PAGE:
• Minutes of therapy not relevant, reimbursement will provide a separate rate component for PT, OT, and ST services not based on therapy minutes for associated reimbursement
  • Patient clinical characteristic based with focus on ADL status, and co-morbidities for reimbursement
  • Per Diem payment
  • The selection of the appropriate ICD-10 diagnosis code plus co-morbidities must be accurately captured to ensure appropriate payment for services provided
  • ICD-10 Diagnosis Coding on MDS and Related Coding is basis for payment.

Through the current RUG IV model, higher volumes of therapies made for higher volumes of reimbursement. However, measured outcomes did not show improved outcomes for patients, leaving patients and legislators frustrated. The RUG IV model also created a need for stacks of paperwork (electronic or not) due to the number of therapies a resident would be prescribed and the large number of RUG IV classification groups and the number of MDS assessments required in the schedule. The time to process additional documentation required considerable time from SNF nurses, social workers, therapy providers and business office staff. The RUG IV models also increased the amount of information in a resident’s file, which PDPM aims to simplify. When a patient’s file is filled with numerous therapies and complex MDS assessments, it is always possible for human error to inhibit patient care.

The differences between the current RUG IV model and the new PDPM system change the focus from therapy minutes to incentivizing the right support for individual needs and clinical characteristics. The RUG IV model called for repeated MDS completion, whereas PDPM will require rapid and accurate patient assessment with MDS coding and from therapy delivery to coordinated team-based care for reimbursement, though admission and the first days of a resident’s stay will have the highest financial impact on the SNF. Post-admission, SNFs will no longer have to follow a schedule that includes assessments completed around days five, fourteen, thirty, sixty, and ninety of the resident’s stay. Additional assessments will be required under specific circumstances.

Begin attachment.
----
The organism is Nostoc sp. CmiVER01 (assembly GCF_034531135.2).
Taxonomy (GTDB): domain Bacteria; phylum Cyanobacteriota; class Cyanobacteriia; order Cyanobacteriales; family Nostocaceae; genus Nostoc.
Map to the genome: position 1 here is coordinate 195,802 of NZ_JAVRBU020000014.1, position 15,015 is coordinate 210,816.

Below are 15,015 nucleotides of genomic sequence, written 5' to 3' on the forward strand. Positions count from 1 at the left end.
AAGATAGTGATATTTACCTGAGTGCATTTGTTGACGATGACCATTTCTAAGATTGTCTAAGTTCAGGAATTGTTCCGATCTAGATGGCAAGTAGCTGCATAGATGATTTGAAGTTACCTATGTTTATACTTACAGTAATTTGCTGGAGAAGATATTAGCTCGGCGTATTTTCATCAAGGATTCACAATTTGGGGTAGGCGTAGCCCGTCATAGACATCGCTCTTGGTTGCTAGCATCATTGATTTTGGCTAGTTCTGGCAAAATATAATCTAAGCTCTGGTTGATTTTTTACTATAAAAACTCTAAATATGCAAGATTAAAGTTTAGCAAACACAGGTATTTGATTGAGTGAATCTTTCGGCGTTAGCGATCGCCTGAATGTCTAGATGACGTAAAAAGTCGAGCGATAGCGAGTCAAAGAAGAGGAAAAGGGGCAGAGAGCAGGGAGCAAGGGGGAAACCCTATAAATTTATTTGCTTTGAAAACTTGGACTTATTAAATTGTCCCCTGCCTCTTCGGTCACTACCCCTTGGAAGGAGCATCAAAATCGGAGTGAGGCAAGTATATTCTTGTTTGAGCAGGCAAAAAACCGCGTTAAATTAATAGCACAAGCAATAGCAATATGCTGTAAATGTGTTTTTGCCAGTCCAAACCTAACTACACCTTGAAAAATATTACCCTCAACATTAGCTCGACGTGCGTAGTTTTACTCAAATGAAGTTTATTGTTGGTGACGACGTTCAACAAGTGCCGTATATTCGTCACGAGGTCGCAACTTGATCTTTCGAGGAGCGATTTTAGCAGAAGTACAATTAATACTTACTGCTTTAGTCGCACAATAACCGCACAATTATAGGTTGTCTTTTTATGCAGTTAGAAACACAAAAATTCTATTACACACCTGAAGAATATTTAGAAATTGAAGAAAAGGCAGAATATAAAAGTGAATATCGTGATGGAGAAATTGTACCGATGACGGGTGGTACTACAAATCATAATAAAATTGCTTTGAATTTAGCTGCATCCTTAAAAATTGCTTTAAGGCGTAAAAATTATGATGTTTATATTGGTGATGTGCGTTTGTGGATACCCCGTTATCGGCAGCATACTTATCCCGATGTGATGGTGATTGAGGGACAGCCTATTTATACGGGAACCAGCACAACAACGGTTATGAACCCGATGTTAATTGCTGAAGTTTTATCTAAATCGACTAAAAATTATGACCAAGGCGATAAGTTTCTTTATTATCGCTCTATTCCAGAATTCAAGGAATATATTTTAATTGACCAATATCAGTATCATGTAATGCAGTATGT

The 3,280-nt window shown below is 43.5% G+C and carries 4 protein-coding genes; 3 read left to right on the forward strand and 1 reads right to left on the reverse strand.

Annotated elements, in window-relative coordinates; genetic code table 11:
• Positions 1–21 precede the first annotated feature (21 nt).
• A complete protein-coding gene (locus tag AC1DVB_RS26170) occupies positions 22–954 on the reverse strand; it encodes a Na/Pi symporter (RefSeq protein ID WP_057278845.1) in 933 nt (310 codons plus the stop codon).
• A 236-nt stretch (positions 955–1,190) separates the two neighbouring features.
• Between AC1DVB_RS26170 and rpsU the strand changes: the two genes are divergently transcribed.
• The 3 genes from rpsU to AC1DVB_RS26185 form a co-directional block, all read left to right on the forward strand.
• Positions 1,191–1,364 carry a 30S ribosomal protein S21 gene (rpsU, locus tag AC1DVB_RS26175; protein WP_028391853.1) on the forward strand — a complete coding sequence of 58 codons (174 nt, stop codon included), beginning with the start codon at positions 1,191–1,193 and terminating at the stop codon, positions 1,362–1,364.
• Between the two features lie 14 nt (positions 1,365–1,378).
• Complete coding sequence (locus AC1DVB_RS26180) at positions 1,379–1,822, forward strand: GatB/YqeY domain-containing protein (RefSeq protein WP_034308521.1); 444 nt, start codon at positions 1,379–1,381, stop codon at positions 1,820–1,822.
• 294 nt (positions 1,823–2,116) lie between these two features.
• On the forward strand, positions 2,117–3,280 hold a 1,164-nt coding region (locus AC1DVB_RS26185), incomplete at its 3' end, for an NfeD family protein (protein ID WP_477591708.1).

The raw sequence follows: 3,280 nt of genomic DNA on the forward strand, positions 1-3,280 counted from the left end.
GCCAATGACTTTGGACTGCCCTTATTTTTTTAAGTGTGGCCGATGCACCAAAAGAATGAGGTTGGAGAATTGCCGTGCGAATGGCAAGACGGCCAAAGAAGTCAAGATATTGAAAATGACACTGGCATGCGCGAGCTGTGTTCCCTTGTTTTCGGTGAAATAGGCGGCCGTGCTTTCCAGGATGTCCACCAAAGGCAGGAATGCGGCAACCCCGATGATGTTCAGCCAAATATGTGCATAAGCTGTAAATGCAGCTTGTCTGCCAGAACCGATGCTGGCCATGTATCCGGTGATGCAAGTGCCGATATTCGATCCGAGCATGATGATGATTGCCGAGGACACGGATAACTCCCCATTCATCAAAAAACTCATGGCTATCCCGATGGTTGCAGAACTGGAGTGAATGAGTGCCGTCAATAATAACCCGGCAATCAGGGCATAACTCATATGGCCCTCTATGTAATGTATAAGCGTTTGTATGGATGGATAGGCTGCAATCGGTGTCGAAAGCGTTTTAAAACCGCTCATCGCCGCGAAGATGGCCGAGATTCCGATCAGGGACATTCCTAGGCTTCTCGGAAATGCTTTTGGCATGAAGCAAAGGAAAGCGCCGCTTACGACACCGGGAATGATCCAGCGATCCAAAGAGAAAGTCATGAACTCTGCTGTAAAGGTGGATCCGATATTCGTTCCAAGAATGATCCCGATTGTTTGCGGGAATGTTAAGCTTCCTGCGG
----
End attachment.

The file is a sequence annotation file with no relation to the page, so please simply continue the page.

Under the upcoming Patient Driven Payment Model, the International Classification of Disease, Tenth Edition (ICD-10) diagnosis codes and other patient health characteristics, such as the patient’s activities of daily living (ADL), will be used as the basis for patient classification. This change brings focus to the condition of the whole-patient and gives a holistic idea as to what clinical needs they have, which will lead to the best value-based care for that individual. Keeping value-based care at top of mind is why facilities will be required to classify each resident into a clinical category that represents the clinical reasons for their stay.

Though PDPM is designed to be budget-neutral, CMS approximates that the 2019 financial year will show an increase of $820 million in Medicare payments to Skilled Nursing Facilities.

How will PDPM work?
The Patient Driven Payment Model will introduce a modified minimum data set (MDS) schedule with a heavier weight on admission criteria. PDPM will consist of five case-mix adjusted payment components:

  • Utilization of physical therapy (PT)
  • Utilization of occupational therapy (OT)
  • Utilization of speech-language pathology (SLP) services
  • Utilization of nursing services and social services
  • Utilization of non-therapy ancillary (NTA) services,

The per diem reimbursement payments for SNFs will reflect varying costs throughout the stay of a resident and will be based upon what each individual resident needs as a comprehensive patient.  In addition to the five components, PDPM will including a non-case-mix component, which covers overhead items such as laundry, capital expenses and more. These six categories will be added together to create the daily per diem.

How to prepare.

While PDPM does aim to reduce overall complexity each case mix has its own groups as well. The model will create 16 PT groups, 16 OT groups, 12 SLP groups, 6 NTA groups, and 25 nursing groups. As opposed to RUG-IV, in which a resident’s classification into a single group determines the case-mix index and per-diem rates for all case-mix adjusted components. PDPM classifies residents into a separate group for each of the case-mix adjusted components, which each have their own associated case-mix indexes and per diem rates. Documenting and coding everything precisely and on time for each resident will be extremely critical for facilities to receive accurate reimbursement.